The spontenaity is because the law is in their hearts not in written form. It’s a prediction of a native outpouring of the spirit.

God is almost like a nervous host, making sure his guests, the his people returning from judgement to his place of love, are looked after in every detail – putting up a signpost to Zion, making a level path to walk on, etc.

The bit that stood out for me was the strength and obviousness of God’s steadfast love. He goes big, talks about the heavens and creation, and only when they can be cut down to size will the size of his love for his people be known.

We must not underrate evil and sin, but neither must we underrate the stronger, endless vastness of God’s love.

Isaiah 55

Isaiah urging the listeners/readers to honour and trust God with a series of beautiful pictures of God’s love.

It’s permanence is a big theme.

He compares it to the temporary things we pour our effort and money into. This is truly nourishing food, permanently satisfying, free of charge. It feeds our soul.

He talks about the steadfastness of God’s love for David – presumably both him and his line which would lead to Jesus. He talks about other nations recognising God.

Other themes are God’s compassion and effectiveness, which are both more than they can imagine.  They are to use the opportunity of their life to understand – seek – God. It is about individual grace and God’s larger scale plan of love.

There is a great image of God’s word being like rain or snow to water the earth and bring life. It’s not just sound, it’s sustaining and active.

They are full of fear, doubt and rebellion, but the peace God will bring is cosmic, the whole of creation will celebrate – mountains sing, trees clap.

Second day back at work. Full of sadness at my bind of needing to work, and fear I am too old and weak for it.

Irrational I’m sure. I made a few mistakes that are gnawing at me, I need to ‘fess up, fix them up and move on.

It’s resonating with me the bit about God’s thoughts being way more complex than I can understand… The bit about recognising I am dumb matches my current mood. God’s character is love, wisdom and steadfastness.

That’s why I’m safest to just do what is right by his lights in faith, when everything in me feels like lying, laziness or quitting would deliver more calm and happiness.

I’ll tell you how it goes!

 

Isaiah 50

God’s extraordinary love for us, and what he wants of us.

Intimate workings of the the messiah’s servanthood.

It starts with the question “does God really care?” A striking divorce and debt metaphor is used by God to say “prove I have abandoned you… Where are the divorce papers, where is the bill of sale?”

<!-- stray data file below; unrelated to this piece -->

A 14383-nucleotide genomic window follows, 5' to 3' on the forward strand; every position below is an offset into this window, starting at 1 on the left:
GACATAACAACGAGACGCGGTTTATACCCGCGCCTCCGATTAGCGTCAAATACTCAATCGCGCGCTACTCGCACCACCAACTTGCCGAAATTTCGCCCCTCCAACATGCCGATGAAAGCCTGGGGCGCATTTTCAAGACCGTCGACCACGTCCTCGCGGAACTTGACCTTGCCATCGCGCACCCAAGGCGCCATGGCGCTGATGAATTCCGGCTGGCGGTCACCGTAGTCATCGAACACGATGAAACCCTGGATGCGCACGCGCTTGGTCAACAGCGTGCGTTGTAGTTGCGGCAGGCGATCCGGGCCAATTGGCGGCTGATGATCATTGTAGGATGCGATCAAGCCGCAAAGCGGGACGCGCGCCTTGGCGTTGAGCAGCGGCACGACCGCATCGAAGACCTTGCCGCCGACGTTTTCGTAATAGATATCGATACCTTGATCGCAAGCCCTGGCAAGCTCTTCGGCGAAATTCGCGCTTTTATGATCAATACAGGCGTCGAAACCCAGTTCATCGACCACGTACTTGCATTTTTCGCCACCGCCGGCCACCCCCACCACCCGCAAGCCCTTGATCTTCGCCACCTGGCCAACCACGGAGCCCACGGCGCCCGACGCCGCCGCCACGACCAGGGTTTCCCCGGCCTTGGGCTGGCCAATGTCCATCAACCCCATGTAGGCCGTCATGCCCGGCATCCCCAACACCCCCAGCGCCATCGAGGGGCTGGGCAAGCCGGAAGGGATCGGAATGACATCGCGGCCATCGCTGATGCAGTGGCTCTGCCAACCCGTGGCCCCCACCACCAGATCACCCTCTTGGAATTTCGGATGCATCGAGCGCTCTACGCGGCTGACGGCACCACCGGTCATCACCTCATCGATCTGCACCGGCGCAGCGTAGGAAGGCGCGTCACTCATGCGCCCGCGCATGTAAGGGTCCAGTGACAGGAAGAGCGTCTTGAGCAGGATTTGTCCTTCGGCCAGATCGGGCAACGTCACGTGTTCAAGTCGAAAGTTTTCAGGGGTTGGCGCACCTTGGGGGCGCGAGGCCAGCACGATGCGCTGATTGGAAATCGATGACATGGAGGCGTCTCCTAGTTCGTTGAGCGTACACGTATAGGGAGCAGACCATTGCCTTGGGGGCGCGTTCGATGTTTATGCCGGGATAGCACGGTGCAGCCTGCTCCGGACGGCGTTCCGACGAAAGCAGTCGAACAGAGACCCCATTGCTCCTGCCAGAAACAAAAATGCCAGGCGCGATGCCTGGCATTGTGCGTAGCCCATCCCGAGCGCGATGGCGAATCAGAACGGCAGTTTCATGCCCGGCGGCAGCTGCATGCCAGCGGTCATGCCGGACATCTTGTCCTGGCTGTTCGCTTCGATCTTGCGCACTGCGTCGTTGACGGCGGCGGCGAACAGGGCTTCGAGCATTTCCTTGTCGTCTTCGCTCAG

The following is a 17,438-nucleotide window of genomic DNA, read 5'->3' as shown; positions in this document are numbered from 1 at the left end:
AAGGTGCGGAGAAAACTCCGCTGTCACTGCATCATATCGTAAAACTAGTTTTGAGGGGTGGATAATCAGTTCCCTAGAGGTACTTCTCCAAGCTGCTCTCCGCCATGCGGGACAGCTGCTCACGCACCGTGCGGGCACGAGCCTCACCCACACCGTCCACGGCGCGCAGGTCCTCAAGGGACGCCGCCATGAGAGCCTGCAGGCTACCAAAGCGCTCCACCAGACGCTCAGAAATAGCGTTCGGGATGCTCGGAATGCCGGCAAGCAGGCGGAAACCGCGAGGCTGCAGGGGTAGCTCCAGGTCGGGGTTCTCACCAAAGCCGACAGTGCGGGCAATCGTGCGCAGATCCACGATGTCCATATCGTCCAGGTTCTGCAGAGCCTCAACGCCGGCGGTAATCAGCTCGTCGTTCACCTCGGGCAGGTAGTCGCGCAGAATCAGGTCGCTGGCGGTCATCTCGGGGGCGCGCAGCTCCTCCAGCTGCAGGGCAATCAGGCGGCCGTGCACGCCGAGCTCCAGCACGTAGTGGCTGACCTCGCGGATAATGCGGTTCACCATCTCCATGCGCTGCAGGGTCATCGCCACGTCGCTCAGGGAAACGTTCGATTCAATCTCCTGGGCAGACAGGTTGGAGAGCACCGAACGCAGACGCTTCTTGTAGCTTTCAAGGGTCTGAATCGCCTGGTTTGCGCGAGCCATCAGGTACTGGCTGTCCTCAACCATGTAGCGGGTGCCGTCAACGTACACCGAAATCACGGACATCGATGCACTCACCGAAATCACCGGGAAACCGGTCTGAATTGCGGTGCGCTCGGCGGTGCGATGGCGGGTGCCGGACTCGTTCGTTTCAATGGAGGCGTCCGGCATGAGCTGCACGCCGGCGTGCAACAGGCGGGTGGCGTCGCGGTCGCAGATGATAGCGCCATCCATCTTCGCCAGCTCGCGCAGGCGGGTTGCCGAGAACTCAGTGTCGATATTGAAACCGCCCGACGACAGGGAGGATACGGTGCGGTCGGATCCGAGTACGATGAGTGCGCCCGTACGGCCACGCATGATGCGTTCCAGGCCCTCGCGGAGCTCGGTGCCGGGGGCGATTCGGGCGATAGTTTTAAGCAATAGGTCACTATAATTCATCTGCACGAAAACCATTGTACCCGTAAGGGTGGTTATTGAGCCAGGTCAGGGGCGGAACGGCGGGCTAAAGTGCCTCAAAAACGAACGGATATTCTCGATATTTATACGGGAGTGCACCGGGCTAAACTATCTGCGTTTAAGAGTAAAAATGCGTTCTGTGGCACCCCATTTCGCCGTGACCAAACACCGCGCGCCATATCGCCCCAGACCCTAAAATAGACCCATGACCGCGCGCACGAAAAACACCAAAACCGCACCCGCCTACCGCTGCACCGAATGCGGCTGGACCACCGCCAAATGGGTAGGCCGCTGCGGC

We left him, he never left us. Very much to the contrary.

Second question “is God’s still in charge?” Fully. The examples of his might are arguably negative experiences, drying up rivers so that fish die, making the sky black.

The Israelites no doubt felt enveloped by blackness. But the blackness is from God, the problem is that there is no one who will obey him. Enter the servant.

The servant word is not used but the ritual of servanthood, ear piercing, is referred to in verse 5.

Israel’s slaves had a moment after 6 years of service where they could leave or stay. The ear piercing indicated the choice of a life of voluntary servanthood, and such is the messiah’s relationship to God the father.

His duties are to daily learn words that will sustain the weary. He is God’s servant, his duties are for us.

Does God care? He gives his back to be whipped, his beard to be pulled out, suffers utter humiliation and disgrace.

Being God, he could back out at any time. He doesn’t have to suffer! But as a servant he sets his face like flint and bares it, trusting in God’s might through the darkness, knowing God’s is stronger than any evil.

The enemies of God are compared to clothes that will wear out. Empty suits.

So we, the weary, can choose to be sustained by his words though the darkness. Or we can take matters in our own hands which is here described as walking by the light of our own torches. That doesn’t seem unreasonable, using your own judgement, not God’s word to guide your way. But it will only lead to more torment.

God is like a loving parent in the night, coming to you when you fear the dark saying “don’t worry, you’ll get there” and behind it is the knowledge that no one loves you more or would give more for you.

This is a beautiful chapter, hard to follow without explanation. God cares and is strong enough to give himself for you without flinching at the pain of sacrifice.

Deuteronomy 24

I can’t say Moses or whoever edited him has a strong sense of organisation. This is such a mixed bag of rules:

– not remarrying a spouse you have divorced

– absenting newly married couples from military service for a year, a mercy for the wife particularly.

– ban against taking someone’s livelihood as security on a debt

– ban on enslaving fellow countrymen

– obedience to the levites instructions for skin diseases

– kindness in enforcement of debts to the poor.

– bring a considerate employer, not exploiting those desperate to work

– not holding a whole family guilty for the crime of one

– kind treatment of the weak and vulnerable, remembering you were all slaves

– deliberately leaving some of the harvest for the fatherless, widows and foreigners.

Looking at it summarised, there is such a strong theme of Social justice, of caring for the weak.